It is a universal truth—although not one universally acknowledged—that languages always change. Speech and writing are never entirely stable: new forms are always expanding in popularity and old ones dying out, the meanings of words and expressions are always shifting or being replaced by new ones, and particular pronunciations are always rising and falling in popularity. One area of research—indeed, the main area of research for many historical linguists—is the process by which these changes start.

In historical linguistics we use the term ‘innovation’ to describe the invention of a new form by a speaker. It’s obvious that every change that has even taken place (from the loss of the ‘wh’ sound /ʍ/ in English English to the replacement of the Middle English word bene by Middle French praere to mean ‘prayer’) as well as every change that is still ongoing (from ‘th-fronting’, the process by which the ‘th’ sound /θ/ is replaced by an ‘f’ sound /f/, to the use of ‘like’ to mark quoted speech) must once have been innovations. There must have been a first time and a first speaker for each of these changes: a first speaker to pronounce ‘wh’ /ʍ/ the same as ‘w’ /w/, a first speaker to use the then-French word praere instead of bene when speaking English, a first speaker to say ‘f’ /f/ for ‘th’ /θ/ and a first speaker to use ‘like’ to mark a quotation. We might ask—who were these speakers that have had such a great effect on the language? And why did they produce these innovations?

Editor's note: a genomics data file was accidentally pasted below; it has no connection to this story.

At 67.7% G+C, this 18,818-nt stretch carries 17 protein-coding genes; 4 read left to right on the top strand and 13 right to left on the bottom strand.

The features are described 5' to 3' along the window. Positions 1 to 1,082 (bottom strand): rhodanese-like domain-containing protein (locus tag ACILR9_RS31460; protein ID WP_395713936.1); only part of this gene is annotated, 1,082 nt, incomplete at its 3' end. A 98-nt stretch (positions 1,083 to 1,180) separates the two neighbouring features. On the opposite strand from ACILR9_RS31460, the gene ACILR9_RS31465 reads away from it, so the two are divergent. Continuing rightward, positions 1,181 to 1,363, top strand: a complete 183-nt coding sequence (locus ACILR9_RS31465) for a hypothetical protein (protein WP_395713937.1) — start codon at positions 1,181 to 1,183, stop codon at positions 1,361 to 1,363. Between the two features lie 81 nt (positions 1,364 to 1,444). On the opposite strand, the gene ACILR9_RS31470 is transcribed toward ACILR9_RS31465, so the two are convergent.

Innovation is actually happening all the time. All speakers use language creatively, frequently coining new words and using them just once in a particular context (‘nonce formations’), borrowing words from other languages to try to get across specific meanings (‘nonce borrowings’), producing slight differences in pronunciation or using words and phrases in subtly different ways than usual. This is both a blessing and a curse for the study of innovation. On the one hand, it means that it’s relatively easy to get data to study, either by trawling recordings of spoken language data or trying to prompt people to produce innovations in lab settings. However, the vast majority of these innovations never spread beyond the first speaker who uses them, and it’s vanishingly unlikely that the moment of innovation of any particular change which goes on to spread more widely will happen to be recorded. As a result, it’s practically impossible to study the process of innovation for successful changes.